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Best Powered, Internal Gear Hub for an Electric Bike?
There Aren't Any

Perhaps the biggest drawback of hub motors for electric bikes is that they do not use the gears.  The gears on bikes have evolved over 150 years to be exceptionally efficient.  The motor not using them is inefficient, meaning it:

  • does not perform as well as an identical mid-drive motor;

  • wastes power meaning your ebike has less range with the same battery; and

  • overheats and either burns out or shuts down to protect itself.

Given that internal gear hubs exist, a theoretical solution to these problems is to have a powered, internal gear hub.  Unfortunately, the single example of this combined technology that we could find is of no use.

In this article, we:

  • explain what a powered rear hub motor is;

  • explain what a internal gear hub is;

  • touch on the difficult in combining these technologies; and then

  • look at the single example we could find of this combined technology.

Powered Rear Hubs


The motor on electric bikes provides power via the front hub, rear hub, or crank (called a mid-drive motor).  A mid-drive motor adds power to the chain; hub motors power the relevant wheel directly.

A separate article discusses why mid-drive motors are better than hub motors for electric bikes.


There are two basic types of rear hub motors for electric bikes:  direct drive and geared.  All hub motors power that wheel directly (i.e. not via the chain).  In this case, "direct drive" has a different meaning.


Direct drive motors have no moving parts.  The hub is the motor.  The advantage of no moving parts is that there is not much that can break.  The disadvantage of direct drives is that they are heavier and are much less efficient because motors prefer to operate at higher revs.


Geared hub motors use a planetary gear system that allows a smaller motor to rev faster.  The gears then step down the revolutions to propel the wheel.

Geared hub motors are lighter and more efficient, thus extending the range of your bike given a specific battery size.  Unfortunately, the moving parts do wear out, and on cheaper models, the planetary gears are made of plastic, with a decidedly lower life expectancy.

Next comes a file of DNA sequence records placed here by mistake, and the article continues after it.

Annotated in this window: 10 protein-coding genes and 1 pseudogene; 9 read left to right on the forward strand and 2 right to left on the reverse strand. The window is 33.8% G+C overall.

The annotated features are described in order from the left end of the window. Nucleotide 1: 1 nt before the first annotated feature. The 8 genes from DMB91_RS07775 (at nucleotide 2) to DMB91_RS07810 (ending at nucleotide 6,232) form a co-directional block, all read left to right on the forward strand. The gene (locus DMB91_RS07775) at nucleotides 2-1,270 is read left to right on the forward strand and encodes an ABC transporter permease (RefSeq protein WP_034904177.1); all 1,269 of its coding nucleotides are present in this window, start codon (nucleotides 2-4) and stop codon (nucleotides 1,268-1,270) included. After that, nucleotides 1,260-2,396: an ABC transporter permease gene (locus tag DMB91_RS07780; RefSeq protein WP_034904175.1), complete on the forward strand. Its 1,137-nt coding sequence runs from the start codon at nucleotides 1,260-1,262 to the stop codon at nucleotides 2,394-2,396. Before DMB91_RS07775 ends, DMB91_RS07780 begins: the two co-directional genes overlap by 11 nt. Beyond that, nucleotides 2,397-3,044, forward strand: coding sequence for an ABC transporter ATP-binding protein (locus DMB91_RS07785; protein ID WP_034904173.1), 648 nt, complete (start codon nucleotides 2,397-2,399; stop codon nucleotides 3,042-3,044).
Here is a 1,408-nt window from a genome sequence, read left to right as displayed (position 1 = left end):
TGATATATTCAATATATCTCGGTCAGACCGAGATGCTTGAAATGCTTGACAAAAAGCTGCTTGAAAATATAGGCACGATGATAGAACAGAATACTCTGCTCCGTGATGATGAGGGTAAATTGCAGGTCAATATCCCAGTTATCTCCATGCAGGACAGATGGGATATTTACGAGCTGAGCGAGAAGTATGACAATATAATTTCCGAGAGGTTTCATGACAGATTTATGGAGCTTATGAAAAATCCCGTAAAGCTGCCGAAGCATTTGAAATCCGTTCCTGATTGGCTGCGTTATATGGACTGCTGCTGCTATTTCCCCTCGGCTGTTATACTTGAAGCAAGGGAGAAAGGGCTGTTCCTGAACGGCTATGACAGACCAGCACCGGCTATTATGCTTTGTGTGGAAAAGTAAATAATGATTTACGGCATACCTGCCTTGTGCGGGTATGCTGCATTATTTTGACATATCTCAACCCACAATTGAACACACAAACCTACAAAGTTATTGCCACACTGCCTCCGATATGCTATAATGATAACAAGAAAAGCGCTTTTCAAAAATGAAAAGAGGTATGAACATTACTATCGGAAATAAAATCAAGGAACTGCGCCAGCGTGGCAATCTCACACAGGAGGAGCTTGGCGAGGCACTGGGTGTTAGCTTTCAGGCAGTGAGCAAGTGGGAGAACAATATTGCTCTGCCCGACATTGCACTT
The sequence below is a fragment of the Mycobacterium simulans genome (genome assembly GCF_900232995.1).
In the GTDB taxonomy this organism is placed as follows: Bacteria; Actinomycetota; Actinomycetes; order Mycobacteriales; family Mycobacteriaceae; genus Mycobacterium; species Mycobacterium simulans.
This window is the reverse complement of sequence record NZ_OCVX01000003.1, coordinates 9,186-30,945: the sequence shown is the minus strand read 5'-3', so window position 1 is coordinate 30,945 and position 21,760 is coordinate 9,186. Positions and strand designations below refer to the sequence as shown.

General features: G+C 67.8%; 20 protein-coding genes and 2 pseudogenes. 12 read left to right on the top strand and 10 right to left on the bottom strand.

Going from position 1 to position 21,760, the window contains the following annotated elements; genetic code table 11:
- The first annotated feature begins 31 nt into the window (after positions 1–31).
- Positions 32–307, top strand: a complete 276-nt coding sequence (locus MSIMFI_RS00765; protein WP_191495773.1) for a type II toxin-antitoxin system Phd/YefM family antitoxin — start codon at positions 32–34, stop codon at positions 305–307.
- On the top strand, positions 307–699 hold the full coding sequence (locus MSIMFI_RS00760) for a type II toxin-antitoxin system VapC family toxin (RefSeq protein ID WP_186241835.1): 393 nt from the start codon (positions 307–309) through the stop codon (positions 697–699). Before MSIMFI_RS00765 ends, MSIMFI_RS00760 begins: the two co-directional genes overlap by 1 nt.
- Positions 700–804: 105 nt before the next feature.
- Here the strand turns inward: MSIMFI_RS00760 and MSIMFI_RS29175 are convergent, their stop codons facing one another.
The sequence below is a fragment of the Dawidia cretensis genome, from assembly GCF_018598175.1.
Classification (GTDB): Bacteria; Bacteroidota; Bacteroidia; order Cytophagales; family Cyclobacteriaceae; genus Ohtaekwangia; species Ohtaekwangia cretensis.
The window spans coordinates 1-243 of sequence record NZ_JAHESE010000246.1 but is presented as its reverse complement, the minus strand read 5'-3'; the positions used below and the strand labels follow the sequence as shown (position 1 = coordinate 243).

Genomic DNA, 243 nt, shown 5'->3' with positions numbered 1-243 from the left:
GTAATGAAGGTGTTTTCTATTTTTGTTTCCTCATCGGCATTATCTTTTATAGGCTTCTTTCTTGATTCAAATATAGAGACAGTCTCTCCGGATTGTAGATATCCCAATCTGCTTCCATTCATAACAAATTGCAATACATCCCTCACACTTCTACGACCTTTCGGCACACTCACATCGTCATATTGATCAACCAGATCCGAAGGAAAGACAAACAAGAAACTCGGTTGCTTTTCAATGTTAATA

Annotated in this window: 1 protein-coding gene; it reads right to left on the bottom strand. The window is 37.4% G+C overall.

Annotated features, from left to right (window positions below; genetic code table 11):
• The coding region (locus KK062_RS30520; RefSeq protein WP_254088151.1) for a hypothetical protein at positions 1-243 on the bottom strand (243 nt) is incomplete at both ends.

The basic principle of motors is they are most efficient around a given speed (which is spinning pretty fast).  Direct drive motors are never able to run at these revs as they directly power the wheel and the bicycle wheel is never going to spin that fast - the bike is never going to move that fast.

Geared hub motors are able to operate at their most efficient revs, but the manufacturer has to choose the speed at which the bike is most efficient (say 15 mph).  Going slower than this optimal speed is less efficient.

Direct drive motors have no moving parts and thus it would be difficult to integrate internal hub gears.


Geared hub motors use planetary gears to operate more efficiently.  The planetary gears do not require a lot of hub width, but the motor itself does.  This makes it difficult to integrate internal hub gears, as discussed below.

Internal Gear Hubs


Hub gears are not a new invention.  The first patent for a compact epicyclic hub gear was granted in 1895.  The full details of implementation are not important.  This basic design supports 3 gear ratios:


  • low gear – where rotations are reduced, meaning that one rotation of the sprocket (which is driven by pedaling) results in less than one rotation of the wheel;

  • direct drive – where one rotation of the sprocket results in precisely one rotation of the wheel; and

  • high gear – where rotations are increased, meaning one rotation of the sprocket results in more than one rotation of the wheel.


In this design, the low gear and high gear ratios are the same but reversed – e.g. 2:1 vs 1:2


Over the past 100 years,  more sophisticated internal gear hubs have been created.


Rohloff, for example, has a 14-speed Speedhub with an impressive 5.25 to 1 ratio between the highest and lowest gears.  Often this is referred to as a 525% gear ratio range.


Brompton Cycles uses a 3-speed rear hub for their folding bikes, specially designed with Sturmey-Archer.  Combined with up to 2 external gears, their bikes can achieve a 302% gear ratio range.


In addition to internal hubs with fixed gears, a different technology supports continuously variable shifting, achieving a 380% gear ratio range.


Although perfectly functional (indeed, the Rohloff is superior to the vast majority of exterior gears) - internal gear hubs add weight and require hub width.  The hub on the rear wheel can only be so wide before it starts to lose structural integrity.

CONCLUSION:  Combining the Two Technologies


Although you will find internal gear hubs on electric bikes, in nearly all cases power is delivered via a mid-drive electric motor.


I have found only one bike that has uses a powered, internal gear hub - the Stromer ST2.  Unfortunately, it is expensive, heavy (33 kg), and does not comply with UK Laws around electric bikes.


Advantages and Disadvantages of

Internal vs External rear gears


If you are considering an internal gear hub for your electric bike, here is a good video explaining the advantages of:

  • external gears with a derailler;

    • advantages at 04:18

    • disadvantages at 07:31 and 10:55

  • the Rohloff 14-speed Speedhub (at 05:19); and

  • the Enviolo internal geared hub (at 06:30).

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